[OR-179] The genetic landscape of Ethiopia: diversity, intermixing and the association with culture - Garrett Hellenthal

    4:45 PM–5:00 PM Jul 24, 2019

    G. Hellenthal 1,*, S. Lopez 1, A. Tarekegn 2, N. Bradman 3, M. Thomas 1, E. Bekele 2

    The rich linguistic, ethnic and cultural diversity of Ethiopia provides an unprecedented opportunity to understand the level to which cultural factors correlate with -- and shape -- genetic structure. Here we report results from analyses of new genome-wide autosomal DNA from >1100 Ethiopians representing 69 different ethnic groups. Using novel statistical approaches, we report the extent to which genetic similarity among Ethiopians correlates with birthplace, ethnic identity, shared language and the sharing of 31 cultural practices. We demonstrate significant associations between genetic similarity and each of geographic and elevation distance, both among present-day Ethiopians as expected and, more surprisingly, between present-day Ethiopians and a 4,500-year-old Ethiopian. We also show how ethnic groups that reported engaging in particular cultural practices are more genetically similar than expectations based on language and spatial distance. Furthermore, we give examples of how social behaviours have directly -- and strongly -- increased genetic differences among groups, though also providing evidence of recent intermixing among peoples from different language groups and religious affiliations.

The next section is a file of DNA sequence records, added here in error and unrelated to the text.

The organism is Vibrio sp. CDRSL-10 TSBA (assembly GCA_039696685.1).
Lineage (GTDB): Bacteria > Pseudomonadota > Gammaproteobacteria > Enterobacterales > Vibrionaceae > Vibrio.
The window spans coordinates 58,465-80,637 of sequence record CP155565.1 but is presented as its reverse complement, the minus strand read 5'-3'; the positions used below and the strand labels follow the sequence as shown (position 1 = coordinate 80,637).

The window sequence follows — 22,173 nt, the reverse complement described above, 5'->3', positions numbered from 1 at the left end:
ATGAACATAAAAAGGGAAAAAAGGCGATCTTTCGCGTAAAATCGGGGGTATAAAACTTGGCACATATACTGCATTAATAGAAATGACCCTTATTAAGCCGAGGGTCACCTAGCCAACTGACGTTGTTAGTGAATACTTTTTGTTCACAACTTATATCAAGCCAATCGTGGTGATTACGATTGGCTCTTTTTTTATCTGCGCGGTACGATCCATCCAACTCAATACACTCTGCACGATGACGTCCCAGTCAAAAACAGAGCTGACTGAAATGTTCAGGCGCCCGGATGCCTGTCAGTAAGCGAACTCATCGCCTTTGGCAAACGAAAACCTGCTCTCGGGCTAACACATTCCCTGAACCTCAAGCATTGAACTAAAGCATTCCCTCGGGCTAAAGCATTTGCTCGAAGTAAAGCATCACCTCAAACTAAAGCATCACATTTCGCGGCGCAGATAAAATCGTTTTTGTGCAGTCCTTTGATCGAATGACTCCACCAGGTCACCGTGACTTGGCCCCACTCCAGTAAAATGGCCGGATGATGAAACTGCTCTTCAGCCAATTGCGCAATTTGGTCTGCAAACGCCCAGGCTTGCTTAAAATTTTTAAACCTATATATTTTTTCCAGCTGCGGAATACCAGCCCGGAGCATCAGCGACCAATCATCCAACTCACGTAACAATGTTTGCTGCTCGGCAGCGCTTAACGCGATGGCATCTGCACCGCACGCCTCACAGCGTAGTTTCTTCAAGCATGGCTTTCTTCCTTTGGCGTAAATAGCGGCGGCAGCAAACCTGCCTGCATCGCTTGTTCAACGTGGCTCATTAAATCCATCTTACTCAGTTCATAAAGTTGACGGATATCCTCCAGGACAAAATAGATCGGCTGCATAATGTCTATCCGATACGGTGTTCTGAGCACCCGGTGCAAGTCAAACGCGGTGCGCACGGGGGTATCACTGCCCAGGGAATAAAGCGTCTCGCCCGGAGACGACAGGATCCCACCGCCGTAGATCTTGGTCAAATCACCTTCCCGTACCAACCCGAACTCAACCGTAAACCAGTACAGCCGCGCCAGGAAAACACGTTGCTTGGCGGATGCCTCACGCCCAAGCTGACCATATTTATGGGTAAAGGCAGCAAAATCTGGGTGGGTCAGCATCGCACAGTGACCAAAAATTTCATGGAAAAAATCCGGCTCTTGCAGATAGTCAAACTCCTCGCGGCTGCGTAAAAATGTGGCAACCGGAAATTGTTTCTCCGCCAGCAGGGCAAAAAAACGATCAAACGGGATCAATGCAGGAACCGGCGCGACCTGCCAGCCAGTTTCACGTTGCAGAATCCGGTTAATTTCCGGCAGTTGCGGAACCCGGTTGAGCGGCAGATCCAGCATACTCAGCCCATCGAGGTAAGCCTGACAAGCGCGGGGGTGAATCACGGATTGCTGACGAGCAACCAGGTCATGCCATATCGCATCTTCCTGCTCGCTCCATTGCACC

In addition, we describe the ancestral history of different Ethiopian groups, revealing a southwest-northeast cline across Ethiopia defined by ancestry related to Central and West African groups versus Egyptian groups. We date distinct admixture events that show correlations with major language classifications and geography, including events dated to ~1600-2800 years ago involving sources carrying DNA similar to present-day Egyptians versus events starting ~1,450 years ago involving sources carrying DNA related to western Sub-Saharan Africans. Overall these results showcase the ability of genetics to help shed light on the ancestral histories of different ethnic groups, for example corroborating oral traditions. They also illustrate the necessity of accounting for ethnicity, geography, and sometimes even occupation, when designing sampling strategies (e.g. for genome-wide association studies, GWAS) to study Ethiopians.

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    Quote Originally Posted by rozenfeld View Post
    [B][OR-029]
    [OR-244] The population genomic legacy of the second plague pandemic in Trondheim, Norway - Shyam Gopalakrishnan

    4:00 PM–4:15 PM Jul 22, 2019